The Range Rover sits on an enviable perch in the sub-S$1m niche that spans S$600+k to this V8 LWB Autobiography demo-car’s S$800k with a self-assurance that comes with the confidence and surety found in those with nothing to prove.

It doesn’t pretend to be as sporty as the Urus or as high-luxe as the Cullinan, while its on-board tech is more intuitive than gimmicky.

Like its most recent predecessor, it is lushly appointed with all the bells and whistles to create a luxurious ambience regardless of whether you’re driven, or doing the driving.

Thanks to the brand, we enjoyed some post-drinks rear seat-time on the soft, supple seats during our journey home to contemplate everything in eerily hushed silence, even as we luxuriated within the Long Wheelbase’s commodious 3197mm wheelbase.

As before, the two main rear seats can recline (the seat behind the front passenger can fully recline with an Ottoman footrest,  which is optioned on this First Edition test-car) and feature a massage function (now accessed through a central touchscreen controller), but it is how everything feels solidly hewn and tautly cohesive that elevates the cabin experience.

The new Range Rover doesn’t do many things different from the last LWB Autobiography – it just does everything better.

This is the sort of intangible quality and emotional quotient that defines the luxury motoring experience beyond ticking-off checklists and tit-for-tat one-upmanship, because luxury is all about the ‘feels’ and not just ‘filling-in the fields’.

It’s a waft-worthy commuting experience for both the driver and the passengers, with the V8’s huge seam of torque from 1800rpm making for unruffled and unstressed seamless progress.

Despite its proportions and kerbweight, it is by no means a ponderous leviathan, because when the V8 is roused to anger, it’ll propel the Rangie from standstill to 100km/h in just 4.7secs.

The LWB test-car is 200kg heavier and 200mm longer than the regular Range Rover, but it is surprisingly agile to drive once you’re at its helm thanks to all-wheel steering, which is standard on this new model.

It’s almost spritely (if that’s possible), but you’ll need to let the weight settle properly (like on the previous models) before trying to put the power down exiting corners.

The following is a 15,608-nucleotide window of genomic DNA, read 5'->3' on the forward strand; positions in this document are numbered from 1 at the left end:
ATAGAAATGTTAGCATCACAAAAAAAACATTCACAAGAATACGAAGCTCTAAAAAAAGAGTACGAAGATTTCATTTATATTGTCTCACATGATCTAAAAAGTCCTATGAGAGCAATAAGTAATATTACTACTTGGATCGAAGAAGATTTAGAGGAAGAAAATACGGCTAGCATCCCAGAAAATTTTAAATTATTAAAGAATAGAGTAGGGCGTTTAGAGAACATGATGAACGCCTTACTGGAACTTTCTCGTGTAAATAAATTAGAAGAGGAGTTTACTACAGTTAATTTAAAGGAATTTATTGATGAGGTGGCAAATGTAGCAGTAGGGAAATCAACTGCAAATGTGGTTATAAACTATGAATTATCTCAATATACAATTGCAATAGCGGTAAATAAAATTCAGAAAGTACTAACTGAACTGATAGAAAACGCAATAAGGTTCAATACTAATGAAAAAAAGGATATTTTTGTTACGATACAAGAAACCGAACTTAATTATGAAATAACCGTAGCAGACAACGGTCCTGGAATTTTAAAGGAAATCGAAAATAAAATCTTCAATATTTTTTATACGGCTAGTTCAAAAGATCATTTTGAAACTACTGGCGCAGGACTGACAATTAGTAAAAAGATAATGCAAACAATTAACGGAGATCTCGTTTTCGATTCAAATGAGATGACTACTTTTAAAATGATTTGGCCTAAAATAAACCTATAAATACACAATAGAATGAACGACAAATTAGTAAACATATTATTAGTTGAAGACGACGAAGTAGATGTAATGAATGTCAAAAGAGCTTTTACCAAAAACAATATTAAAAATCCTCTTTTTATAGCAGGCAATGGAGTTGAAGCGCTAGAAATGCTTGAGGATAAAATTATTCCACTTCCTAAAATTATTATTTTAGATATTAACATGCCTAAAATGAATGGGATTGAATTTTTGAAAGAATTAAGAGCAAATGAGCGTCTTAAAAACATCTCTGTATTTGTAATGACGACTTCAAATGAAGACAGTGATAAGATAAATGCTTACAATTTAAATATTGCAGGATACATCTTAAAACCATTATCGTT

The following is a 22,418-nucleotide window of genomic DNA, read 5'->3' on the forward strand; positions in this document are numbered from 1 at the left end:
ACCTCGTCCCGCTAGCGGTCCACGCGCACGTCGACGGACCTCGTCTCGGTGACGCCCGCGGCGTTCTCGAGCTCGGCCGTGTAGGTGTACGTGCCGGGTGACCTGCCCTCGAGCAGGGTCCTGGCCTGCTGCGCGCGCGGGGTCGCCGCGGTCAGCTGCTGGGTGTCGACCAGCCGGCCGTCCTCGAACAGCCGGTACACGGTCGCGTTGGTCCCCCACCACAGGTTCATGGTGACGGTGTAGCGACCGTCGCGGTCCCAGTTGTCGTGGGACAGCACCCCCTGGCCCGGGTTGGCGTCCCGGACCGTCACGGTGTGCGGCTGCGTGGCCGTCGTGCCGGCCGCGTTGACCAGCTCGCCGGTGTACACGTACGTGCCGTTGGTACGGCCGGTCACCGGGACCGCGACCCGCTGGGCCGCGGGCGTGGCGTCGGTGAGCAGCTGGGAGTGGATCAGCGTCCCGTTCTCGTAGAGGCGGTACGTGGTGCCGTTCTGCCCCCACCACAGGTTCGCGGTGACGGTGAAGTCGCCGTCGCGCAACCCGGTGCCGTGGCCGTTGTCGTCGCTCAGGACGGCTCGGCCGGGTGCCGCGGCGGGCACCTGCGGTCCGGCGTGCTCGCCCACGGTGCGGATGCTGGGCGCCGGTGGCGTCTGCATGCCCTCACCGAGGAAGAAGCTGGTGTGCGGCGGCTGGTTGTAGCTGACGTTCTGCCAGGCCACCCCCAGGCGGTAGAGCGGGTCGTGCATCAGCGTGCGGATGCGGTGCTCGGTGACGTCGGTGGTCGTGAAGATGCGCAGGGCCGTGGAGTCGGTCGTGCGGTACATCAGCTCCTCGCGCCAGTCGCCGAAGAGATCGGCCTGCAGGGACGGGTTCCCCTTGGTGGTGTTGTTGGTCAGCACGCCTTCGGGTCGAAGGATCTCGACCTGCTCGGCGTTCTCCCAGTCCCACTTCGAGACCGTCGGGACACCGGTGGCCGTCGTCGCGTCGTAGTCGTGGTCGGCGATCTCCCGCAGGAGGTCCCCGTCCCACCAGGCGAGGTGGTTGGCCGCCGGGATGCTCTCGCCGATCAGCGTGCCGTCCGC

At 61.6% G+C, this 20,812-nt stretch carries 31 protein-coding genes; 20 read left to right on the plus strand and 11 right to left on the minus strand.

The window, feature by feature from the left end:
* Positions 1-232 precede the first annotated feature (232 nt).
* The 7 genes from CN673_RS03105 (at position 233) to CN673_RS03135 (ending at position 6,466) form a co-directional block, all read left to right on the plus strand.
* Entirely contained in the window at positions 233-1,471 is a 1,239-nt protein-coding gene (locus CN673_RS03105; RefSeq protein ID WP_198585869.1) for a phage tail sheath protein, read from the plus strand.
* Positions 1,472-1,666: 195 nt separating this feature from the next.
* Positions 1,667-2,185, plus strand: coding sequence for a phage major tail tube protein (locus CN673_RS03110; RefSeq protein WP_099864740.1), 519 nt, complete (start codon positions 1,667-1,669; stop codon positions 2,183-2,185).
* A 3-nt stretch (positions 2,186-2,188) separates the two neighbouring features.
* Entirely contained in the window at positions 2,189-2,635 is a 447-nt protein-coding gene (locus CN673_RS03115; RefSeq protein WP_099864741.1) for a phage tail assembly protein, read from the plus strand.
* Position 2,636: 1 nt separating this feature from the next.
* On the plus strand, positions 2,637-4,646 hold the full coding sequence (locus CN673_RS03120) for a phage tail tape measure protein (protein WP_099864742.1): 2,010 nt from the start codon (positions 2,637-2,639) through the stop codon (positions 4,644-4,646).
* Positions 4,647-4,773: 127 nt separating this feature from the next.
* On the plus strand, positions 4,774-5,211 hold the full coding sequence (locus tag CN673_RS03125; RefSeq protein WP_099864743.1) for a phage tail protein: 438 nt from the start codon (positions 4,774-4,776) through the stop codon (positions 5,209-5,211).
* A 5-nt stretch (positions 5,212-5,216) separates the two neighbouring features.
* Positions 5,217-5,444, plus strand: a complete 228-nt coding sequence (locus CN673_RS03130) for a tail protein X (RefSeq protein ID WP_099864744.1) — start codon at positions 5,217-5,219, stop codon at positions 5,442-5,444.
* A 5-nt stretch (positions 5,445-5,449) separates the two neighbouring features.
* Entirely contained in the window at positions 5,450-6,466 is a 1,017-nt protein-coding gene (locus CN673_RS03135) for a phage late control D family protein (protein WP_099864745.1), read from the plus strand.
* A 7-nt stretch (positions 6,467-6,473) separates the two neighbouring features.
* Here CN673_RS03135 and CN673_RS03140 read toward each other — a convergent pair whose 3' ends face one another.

Don’t be mistaken though, because this isn’t the Range Rover’s attempt at being ‘dynamic’.

Rather, these are all in furtherance of its quest for effortlessly luxurious overland travel, especially with the 4.4’s Dynamic Response Pro actuating the electronic dampers.

As we were ensconced in the plumply-padded rear seats, we liked that the rear-steer isn’t tuned too aggressively, but is instead calibrated to deliver progressive and natural responses for sublime motoring comfort.

All the Pivi Pro infotainment and vehicle-related features can be accessed via the 13.1-inch touchscreen, which includes one-touch to deploy the Tailgate Event Suite, which opens both flaps of the Range Rover’s characteristic split-tailgate.

It’s hard to explain why every generation of the Range Rover is something of an acquired taste that appeals to some, but not to others.

The Range Rover doesn’t have anything to prove to the newly minted challengers from the other brands and we reckon its owners are cut from this same cloth.

There are flashier, faster, more fashionable and fussier posh-roaders in today’s market, but there’s something reassuringly constant about a Range Rover that transcends time and trends… and this is exactly why it never goes out of style.


Range Rover 4.4P V8 Autobiography LWB

Engine 4395cc, V8, twin-turbo
Power/rpm 530hp/5500-6000rpm
Torque/rpm 750Nm/1800-4600rpm
Transmission 8spd auto
0-100km/h 4.7secs
Top Speed 250km/h
Fuel Consumption 11.9l/100km 
CO2 273g/km

We take a quick swig after deploying the Tailgate Event Suite
We take a quick swig after deploying the Tailgate Event Suite